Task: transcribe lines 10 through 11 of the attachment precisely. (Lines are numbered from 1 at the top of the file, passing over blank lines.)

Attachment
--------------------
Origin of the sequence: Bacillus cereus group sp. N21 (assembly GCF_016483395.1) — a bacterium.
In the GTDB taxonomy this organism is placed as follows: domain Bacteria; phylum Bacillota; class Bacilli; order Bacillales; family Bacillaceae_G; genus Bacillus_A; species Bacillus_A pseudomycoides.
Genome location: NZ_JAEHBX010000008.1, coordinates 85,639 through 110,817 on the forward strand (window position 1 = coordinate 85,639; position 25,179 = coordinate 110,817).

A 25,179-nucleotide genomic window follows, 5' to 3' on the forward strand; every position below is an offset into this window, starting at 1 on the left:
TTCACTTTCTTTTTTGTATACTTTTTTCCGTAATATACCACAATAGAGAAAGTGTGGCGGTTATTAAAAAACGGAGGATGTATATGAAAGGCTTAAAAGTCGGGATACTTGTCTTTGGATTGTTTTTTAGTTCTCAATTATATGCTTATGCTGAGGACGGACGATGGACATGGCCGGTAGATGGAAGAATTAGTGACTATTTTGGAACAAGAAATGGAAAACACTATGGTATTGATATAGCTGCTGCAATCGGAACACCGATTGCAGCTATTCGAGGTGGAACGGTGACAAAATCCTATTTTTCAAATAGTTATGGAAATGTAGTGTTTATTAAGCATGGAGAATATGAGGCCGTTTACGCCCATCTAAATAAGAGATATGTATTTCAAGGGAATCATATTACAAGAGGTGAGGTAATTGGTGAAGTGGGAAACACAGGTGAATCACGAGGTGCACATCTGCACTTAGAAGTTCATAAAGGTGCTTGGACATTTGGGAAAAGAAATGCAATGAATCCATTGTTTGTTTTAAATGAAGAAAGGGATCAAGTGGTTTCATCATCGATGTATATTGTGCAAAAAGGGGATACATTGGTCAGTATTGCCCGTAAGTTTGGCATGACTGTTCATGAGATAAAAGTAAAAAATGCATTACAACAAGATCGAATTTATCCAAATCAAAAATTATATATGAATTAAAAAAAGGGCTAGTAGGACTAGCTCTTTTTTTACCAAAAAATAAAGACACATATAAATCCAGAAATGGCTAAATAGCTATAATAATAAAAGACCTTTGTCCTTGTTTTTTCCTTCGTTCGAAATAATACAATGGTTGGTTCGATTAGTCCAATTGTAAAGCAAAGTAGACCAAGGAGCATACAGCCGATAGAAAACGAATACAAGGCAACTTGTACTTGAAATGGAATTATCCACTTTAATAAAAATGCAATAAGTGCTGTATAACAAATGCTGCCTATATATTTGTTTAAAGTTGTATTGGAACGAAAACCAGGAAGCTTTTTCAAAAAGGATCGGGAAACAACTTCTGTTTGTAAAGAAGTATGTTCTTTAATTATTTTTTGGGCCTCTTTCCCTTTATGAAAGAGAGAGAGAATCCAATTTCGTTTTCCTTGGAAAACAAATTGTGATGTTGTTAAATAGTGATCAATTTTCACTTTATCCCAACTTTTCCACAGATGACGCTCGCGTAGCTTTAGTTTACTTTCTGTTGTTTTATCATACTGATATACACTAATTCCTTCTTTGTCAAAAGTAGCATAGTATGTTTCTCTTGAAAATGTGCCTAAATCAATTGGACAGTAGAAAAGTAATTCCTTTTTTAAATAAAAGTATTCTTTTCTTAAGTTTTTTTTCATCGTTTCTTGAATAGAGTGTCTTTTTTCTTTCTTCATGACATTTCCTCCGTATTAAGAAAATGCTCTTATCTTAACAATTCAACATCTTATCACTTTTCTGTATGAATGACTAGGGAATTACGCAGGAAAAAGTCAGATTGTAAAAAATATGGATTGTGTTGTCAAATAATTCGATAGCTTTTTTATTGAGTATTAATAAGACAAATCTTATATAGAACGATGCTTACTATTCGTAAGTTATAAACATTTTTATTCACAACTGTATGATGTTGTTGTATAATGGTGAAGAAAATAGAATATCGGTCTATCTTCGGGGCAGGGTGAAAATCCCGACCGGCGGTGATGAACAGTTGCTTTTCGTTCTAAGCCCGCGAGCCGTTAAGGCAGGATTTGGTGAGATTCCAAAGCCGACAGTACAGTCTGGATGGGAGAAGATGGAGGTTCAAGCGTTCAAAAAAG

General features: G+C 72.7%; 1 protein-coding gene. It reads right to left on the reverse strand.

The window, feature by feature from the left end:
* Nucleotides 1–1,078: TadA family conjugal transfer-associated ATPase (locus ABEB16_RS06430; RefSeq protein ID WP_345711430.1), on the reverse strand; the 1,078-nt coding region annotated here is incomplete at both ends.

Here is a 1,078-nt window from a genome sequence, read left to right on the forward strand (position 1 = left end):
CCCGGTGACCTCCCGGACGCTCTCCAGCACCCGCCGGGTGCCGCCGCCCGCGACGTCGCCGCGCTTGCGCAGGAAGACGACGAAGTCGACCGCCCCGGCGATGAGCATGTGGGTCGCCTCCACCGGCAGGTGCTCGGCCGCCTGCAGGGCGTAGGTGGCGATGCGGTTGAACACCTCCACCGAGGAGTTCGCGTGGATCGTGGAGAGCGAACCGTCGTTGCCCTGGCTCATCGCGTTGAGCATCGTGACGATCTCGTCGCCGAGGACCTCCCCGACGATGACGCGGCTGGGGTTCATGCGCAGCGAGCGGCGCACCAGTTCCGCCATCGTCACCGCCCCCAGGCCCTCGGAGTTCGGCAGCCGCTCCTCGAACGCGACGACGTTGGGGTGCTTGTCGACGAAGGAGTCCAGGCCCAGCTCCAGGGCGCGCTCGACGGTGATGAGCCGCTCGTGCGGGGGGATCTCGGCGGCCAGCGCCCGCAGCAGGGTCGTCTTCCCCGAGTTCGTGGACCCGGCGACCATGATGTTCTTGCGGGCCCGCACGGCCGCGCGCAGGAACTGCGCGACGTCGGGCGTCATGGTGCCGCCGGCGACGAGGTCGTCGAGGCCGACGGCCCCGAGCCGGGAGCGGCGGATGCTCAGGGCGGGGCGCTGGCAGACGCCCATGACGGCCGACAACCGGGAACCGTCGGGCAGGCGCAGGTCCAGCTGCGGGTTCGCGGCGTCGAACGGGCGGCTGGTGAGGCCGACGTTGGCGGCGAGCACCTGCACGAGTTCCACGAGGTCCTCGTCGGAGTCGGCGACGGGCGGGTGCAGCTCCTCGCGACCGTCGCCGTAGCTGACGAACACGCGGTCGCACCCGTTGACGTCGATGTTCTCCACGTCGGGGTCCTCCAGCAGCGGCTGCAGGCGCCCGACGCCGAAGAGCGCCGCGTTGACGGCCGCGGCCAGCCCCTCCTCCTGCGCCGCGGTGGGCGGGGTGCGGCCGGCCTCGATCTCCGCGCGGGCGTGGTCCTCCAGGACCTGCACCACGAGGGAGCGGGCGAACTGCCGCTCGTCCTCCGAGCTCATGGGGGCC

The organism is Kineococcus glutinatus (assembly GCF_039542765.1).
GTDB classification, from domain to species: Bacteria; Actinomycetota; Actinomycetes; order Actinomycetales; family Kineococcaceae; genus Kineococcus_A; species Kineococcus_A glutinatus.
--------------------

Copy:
CCCGGTGACCTCCCGGACGCTCTCCAGCACCCGCCGGGTGCCGCCGCCCGCGACGTCGCCGCGCTTGCGCAGGAAGACGACGAAGTCGACCGCCCCGGCGATGAGCATGTGGGTCGCCTCCACCGGCAGGTGCTCGGCCGCCTGCAGGGCGTAGGTGGCGATGCGGTTGAACACCTCCACCGAGGAGTTCGCGTGGATCGTGGAGAGCGAACCGTCGTTGCCCTGGCTCATCGCGTTGAGCATCGTGACGATCTCGTCGCCGAGGACCTCCCCGACGATGACGCGGCTGGGGTTCATGCGCAGCGAGCGGCGCACCAGTTCCGCCATCGTCACCGCCCCCAGGCCCTCGGAGTTCGGCAGCCGCTCCTCGAACGCGACGACGTTGGGGTGCTTGTCGACGAAGGAGTCCAGGCCCAGCTCCAGGGCGCGCTCGACGGTGATGAGCCGCTCGTGCGGGGGGATCTCGGCGGCCAGCGCCCGCAGCAGGGTCGTCTTCCCCGAGTTCGTGGACCCGGCGACCATGATGTTCTTGCGGGCCCGCACGGCCGCGCGCAGGAACTGCGCGACGTCGGGCGTCATGGTGCCGCCGGCGACGAGGTCGTCGAGGCCGACGGCCCCGAGCCGGGAGCGGCGGATGCTCAGGGCGGGGCGCTGGCAGACGCCCATGACGGCCGACAACCGGGAACCGTCGGGCAGGCGCAGGTCCAGCTGCGGGTTCGCGGCGTCGAACGGGCGGCTGGTGAGGCCGACGTTGGCGGCGAGCACCTGCACGAGTTCCACGAGGTCCTCGTCGGAGTCGGCGACGGGCGGGTGCAGCTCCTCGCGACCGTCGCCGTAGCTGACGAACACGCGGTCGCACCCGTTGACGTCGATGTTCTCCACGTCGGGGTCCTCCAGCAGCGGCTGCAGGCGCCCGACGCCGAAGAGCGCCGCGTTGACGGCCGCGGCCAGCCCCTCCTCCTGCGCCGCGGTGGGCGGGGTGCGGCCGGCCTCGATCTCCGCGCGGGCGTGGTCCTCCAGGACCTGCACCACGAGGGAGCGGGCGAACTGCCGCTCGTCCTCCGAGCTCATGGGGGCC

The organism is Kineococcus glutinatus (assembly GCF_039542765.1).